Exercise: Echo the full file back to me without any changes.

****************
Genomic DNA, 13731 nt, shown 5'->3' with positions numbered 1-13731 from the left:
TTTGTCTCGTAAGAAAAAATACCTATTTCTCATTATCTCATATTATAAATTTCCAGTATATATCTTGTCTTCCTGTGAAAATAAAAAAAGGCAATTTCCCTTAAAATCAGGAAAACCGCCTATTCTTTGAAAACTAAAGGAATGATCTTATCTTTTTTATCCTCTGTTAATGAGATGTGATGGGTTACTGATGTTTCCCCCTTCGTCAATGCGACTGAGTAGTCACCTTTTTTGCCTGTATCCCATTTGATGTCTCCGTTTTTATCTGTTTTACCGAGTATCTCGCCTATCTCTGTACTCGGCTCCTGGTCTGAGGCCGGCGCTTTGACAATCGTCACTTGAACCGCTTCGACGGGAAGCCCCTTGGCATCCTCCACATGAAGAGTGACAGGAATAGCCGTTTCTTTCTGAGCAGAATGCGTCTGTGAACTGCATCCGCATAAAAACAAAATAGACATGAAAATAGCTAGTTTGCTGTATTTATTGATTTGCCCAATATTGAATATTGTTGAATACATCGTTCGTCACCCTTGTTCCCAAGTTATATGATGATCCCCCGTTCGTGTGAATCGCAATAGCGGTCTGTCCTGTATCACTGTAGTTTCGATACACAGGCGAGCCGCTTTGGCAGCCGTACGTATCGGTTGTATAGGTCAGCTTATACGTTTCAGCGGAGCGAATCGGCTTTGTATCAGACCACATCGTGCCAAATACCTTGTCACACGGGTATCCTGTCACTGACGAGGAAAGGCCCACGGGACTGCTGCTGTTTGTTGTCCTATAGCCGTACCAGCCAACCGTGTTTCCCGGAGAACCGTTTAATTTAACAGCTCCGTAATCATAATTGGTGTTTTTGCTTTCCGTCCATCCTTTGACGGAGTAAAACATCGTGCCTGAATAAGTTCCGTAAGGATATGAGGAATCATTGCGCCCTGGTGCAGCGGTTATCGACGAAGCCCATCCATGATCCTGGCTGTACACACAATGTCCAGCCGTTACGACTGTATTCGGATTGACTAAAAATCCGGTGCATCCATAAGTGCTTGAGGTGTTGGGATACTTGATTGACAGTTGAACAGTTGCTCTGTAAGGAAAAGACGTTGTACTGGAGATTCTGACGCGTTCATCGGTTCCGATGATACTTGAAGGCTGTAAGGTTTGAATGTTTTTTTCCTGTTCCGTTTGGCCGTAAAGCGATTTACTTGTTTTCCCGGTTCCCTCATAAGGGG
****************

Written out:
Genomic DNA, 13731 nt, shown 5'->3' with positions numbered 1-13731 from the left:
TTTGTCTCGTAAGAAAAAATACCTATTTCTCATTATCTCATATTATAAATTTCCAGTATATATCTTGTCTTCCTGTGAAAATAAAAAAAGGCAATTTCCCTTAAAATCAGGAAAACCGCCTATTCTTTGAAAACTAAAGGAATGATCTTATCTTTTTTATCCTCTGTTAATGAGATGTGATGGGTTACTGATGTTTCCCCCTTCGTCAATGCGACTGAGTAGTCACCTTTTTTGCCTGTATCCCATTTGATGTCTCCGTTTTTATCTGTTTTACCGAGTATCTCGCCTATCTCTGTACTCGGCTCCTGGTCTGAGGCCGGCGCTTTGACAATCGTCACTTGAACCGCTTCGACGGGAAGCCCCTTGGCATCCTCCACATGAAGAGTGACAGGAATAGCCGTTTCTTTCTGAGCAGAATGCGTCTGTGAACTGCATCCGCATAAAAACAAAATAGACATGAAAATAGCTAGTTTGCTGTATTTATTGATTTGCCCAATATTGAATATTGTTGAATACATCGTTCGTCACCCTTGTTCCCAAGTTATATGATGATCCCCCGTTCGTGTGAATCGCAATAGCGGTCTGTCCTGTATCACTGTAGTTTCGATACACAGGCGAGCCGCTTTGGCAGCCGTACGTATCGGTTGTATAGGTCAGCTTATACGTTTCAGCGGAGCGAATCGGCTTTGTATCAGACCACATCGTGCCAAATACCTTGTCACACGGGTATCCTGTCACTGACGAGGAAAGGCCCACGGGACTGCTGCTGTTTGTTGTCCTATAGCCGTACCAGCCAACCGTGTTTCCCGGAGAACCGTTTAATTTAACAGCTCCGTAATCATAATTGGTGTTTTTGCTTTCCGTCCATCCTTTGACGGAGTAAAACATCGTGCCTGAATAAGTTCCGTAAGGATATGAGGAATCATTGCGCCCTGGTGCAGCGGTTATCGACGAAGCCCATCCATGATCCTGGCTGTACACACAATGTCCAGCCGTTACGACTGTATTCGGATTGACTAAAAATCCGGTGCATCCATAAGTGCTTGAGGTGTTGGGATACTTGATTGACAGTTGAACAGTTGCTCTGTAAGGAAAAGACGTTGTACTGGAGATTCTGACGCGTTCATCGGTTCCGATGATACTTGAAGGCTGTAAGGTTTGAATGTTTTTTTCCTGTTCCGTTTGGCCGTAAAGCGATTTACTTGTTTTCCCGGTTCCCTCATAAGGGG